Ingrown toe nail

Toe nails are a thin plate of protein material called keratin, the same material that makes up your hair. Their two primary purposes are to protect the toes from injury and to help provide the shape of our toes. The average toe nail takes 6-12 months to grow out completely, or about twice as long as a fingernail.

What is an ingrown nail?
The name “ingrown toe nail” is a misnomer. Toe nails do not grow sideways into the skin. Rather, toe nails only grow from their base to the tip of the toe. An ingrown nail occurs when the side of a nail curves into the adjacent skin. Most cases are a matter of the nail shape changing in response to pressure from activity and shoes. However, there is a genetic variety in which the congenital shape of the nail plate is wide or curved. The pressure of the nail against the skin causes pain, swelling, or even an infection. If the tissue becomes swollen or infected, then the pressure of the nail against the skin increases.

What causes an ingrown nail?
The most common cause of ingrown nails is pressure against the toe and nail over time. Genetics plays a role in some ingrown nails, most notably those found in infants or those with a family history of ingrown nails. In addition, the rapid growth of the feet seen in adolescents can lead to ingrown nails. Toenails may become infected with a fungus, causing them to become thick, brittle, and have an irregular texture and yellow-brown appearance. This may lead to the edges of the toenail ingrowing into the adjacent skin. There are other nail diseases that can cause ingrown toenails as well.This occurs when the side of the toe nail breaks the skin either through pressure (i.e., running) or when someone attempts to cut out the side of a nail and breaks the skin barrier. Finally, in some cases, a bone spur forms on the smallest bone at the tip of the toe and underneath the toenail. This spur may cause the toenail to lift up and the edges to curve into the skin. Typically, an x-ray can reveal if this is the cause of an ingrown toenail.

Treatment for an ingrown nail is typically performed in the office. This generally involves treating an infection if present and removing the ingrown edge of the nail. The nail edge can either be “avulsed,” meaning to remove, or it can be removed along with the nail root, or matrix. The root is removed when the ingrown nail has been a chronic issue or when the patient does not want the nail border to regrow. Typically, this type of procedure is best reserved once any infection is resolved.

The question is sometimes asked about removing the entire toenail. However, this is rarely necessary. In most cases, just the nail margin causing the problem needs to be removed. In cases where a bone spur is causing the ingrown nail, the bone spur needs to be removed. The best treatment option for you will depend on the history of the problem, how the nail appears currently, and whether you decide to have the matrix removed. In the end, the specific procedure(s) can be tailored to fit each patients needs and circumstances to achieve not only pain relief, but a cosmetically normal looking toenail.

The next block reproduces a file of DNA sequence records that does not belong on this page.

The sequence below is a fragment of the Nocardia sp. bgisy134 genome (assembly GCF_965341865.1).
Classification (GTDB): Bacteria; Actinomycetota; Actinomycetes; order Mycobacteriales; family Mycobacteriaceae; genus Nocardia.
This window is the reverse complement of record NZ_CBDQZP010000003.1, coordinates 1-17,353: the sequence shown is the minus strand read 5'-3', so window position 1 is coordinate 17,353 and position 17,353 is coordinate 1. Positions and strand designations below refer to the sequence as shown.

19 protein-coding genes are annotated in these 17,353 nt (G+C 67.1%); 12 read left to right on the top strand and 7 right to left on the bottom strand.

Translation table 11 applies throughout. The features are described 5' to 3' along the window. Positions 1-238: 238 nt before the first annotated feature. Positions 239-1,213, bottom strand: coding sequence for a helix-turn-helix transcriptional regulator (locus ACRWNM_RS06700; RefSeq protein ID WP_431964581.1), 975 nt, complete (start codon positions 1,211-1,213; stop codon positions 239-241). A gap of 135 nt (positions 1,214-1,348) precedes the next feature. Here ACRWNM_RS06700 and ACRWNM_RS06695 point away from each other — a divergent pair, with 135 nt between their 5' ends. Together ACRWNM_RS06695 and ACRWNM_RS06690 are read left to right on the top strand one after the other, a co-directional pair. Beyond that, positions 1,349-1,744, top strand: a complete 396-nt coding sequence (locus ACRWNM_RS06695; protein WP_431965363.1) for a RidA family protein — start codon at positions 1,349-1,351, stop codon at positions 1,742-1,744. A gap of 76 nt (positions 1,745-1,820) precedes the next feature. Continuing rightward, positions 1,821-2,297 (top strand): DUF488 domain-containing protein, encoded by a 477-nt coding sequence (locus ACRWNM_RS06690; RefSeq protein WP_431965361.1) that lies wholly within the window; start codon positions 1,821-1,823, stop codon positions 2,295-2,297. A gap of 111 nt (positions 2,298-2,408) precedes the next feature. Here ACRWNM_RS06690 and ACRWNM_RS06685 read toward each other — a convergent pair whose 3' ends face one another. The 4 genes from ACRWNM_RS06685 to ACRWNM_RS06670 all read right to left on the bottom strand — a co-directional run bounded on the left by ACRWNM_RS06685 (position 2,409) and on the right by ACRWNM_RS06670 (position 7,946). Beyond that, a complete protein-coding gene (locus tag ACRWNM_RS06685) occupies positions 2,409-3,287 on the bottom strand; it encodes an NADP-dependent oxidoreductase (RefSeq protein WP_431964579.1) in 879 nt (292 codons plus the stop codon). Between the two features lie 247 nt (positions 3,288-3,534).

When to seek medical care
Anytime the edge of the nail remains painful, becomes swollen or red, looks infected, or if drainage appears, medical treatment should be sought. Those with certain health conditions, such as diabetes, should also seek care for even minor nail problems. Prompt medical care can often help patients avoid costly or painful procedures down the road.

The prevention of ingrown toenails is an obvious are of interest for anyone who has suffered from this painful condition. Proper nail care, hygiene, and proper shoe sizing can help reduce the chance for an ingrown nail. Toenails should be cut with a gentle curve in the same shape as the tip of the toe. Do not cut into the corner in an attempt to remove the ingrown portion of nail yourself. This may lead to infections or failure to remove the entire width of the nail. Cutting a “V” shape in the end of the toenail does not affect the edges where the ingrown nail occurs. Also, leaving the end “square” can lead to injury of adjacent toes as the sharp corner can press against them.

This information is not intended to diagnose, treat, or prevent any injury or disease. It is intended to serve as an overview of running-related injuries and should not be used as a substitute for sound medical advice from a doctor or therapist.